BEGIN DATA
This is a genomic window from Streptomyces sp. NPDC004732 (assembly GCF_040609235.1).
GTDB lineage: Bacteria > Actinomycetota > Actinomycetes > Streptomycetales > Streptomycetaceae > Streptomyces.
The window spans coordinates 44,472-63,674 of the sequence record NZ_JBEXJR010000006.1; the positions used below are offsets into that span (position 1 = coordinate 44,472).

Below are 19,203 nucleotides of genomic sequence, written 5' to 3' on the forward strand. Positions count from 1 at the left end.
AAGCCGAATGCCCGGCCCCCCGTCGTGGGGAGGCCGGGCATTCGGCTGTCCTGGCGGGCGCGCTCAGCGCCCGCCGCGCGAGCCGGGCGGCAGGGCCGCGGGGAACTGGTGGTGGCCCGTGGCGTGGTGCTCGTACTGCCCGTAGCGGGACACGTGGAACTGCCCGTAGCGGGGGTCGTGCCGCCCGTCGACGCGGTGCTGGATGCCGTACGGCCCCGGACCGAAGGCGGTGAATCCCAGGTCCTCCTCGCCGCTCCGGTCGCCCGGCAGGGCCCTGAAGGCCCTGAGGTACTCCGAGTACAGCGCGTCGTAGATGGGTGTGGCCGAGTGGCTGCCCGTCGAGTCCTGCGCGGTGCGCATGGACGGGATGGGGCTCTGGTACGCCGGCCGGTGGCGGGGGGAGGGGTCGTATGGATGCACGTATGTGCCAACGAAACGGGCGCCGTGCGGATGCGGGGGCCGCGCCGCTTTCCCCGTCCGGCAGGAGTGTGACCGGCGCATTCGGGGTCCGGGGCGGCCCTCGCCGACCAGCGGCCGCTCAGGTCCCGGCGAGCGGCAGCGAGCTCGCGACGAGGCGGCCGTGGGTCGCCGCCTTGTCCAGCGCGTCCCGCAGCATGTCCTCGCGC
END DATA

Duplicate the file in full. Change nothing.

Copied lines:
This is a genomic window from Streptomyces sp. NPDC004732 (assembly GCF_040609235.1).
GTDB lineage: Bacteria > Actinomycetota > Actinomycetes > Streptomycetales > Streptomycetaceae > Streptomyces.
The window spans coordinates 44,472-63,674 of the sequence record NZ_JBEXJR010000006.1; the positions used below are offsets into that span (position 1 = coordinate 44,472).

Below are 19,203 nucleotides of genomic sequence, written 5' to 3' on the forward strand. Positions count from 1 at the left end.
AAGCCGAATGCCCGGCCCCCCGTCGTGGGGAGGCCGGGCATTCGGCTGTCCTGGCGGGCGCGCTCAGCGCCCGCCGCGCGAGCCGGGCGGCAGGGCCGCGGGGAACTGGTGGTGGCCCGTGGCGTGGTGCTCGTACTGCCCGTAGCGGGACACGTGGAACTGCCCGTAGCGGGGGTCGTGCCGCCCGTCGACGCGGTGCTGGATGCCGTACGGCCCCGGACCGAAGGCGGTGAATCCCAGGTCCTCCTCGCCGCTCCGGTCGCCCGGCAGGGCCCTGAAGGCCCTGAGGTACTCCGAGTACAGCGCGTCGTAGATGGGTGTGGCCGAGTGGCTGCCCGTCGAGTCCTGCGCGGTGCGCATGGACGGGATGGGGCTCTGGTACGCCGGCCGGTGGCGGGGGGAGGGGTCGTATGGATGCACGTATGTGCCAACGAAACGGGCGCCGTGCGGATGCGGGGGCCGCGCCGCTTTCCCCGTCCGGCAGGAGTGTGACCGGCGCATTCGGGGTCCGGGGCGGCCCTCGCCGACCAGCGGCCGCTCAGGTCCCGGCGAGCGGCAGCGAGCTCGCGACGAGGCGGCCGTGGGTCGCCGCCTTGTCCAGCGCGTCCCGCAGCATGTCCTCGCGC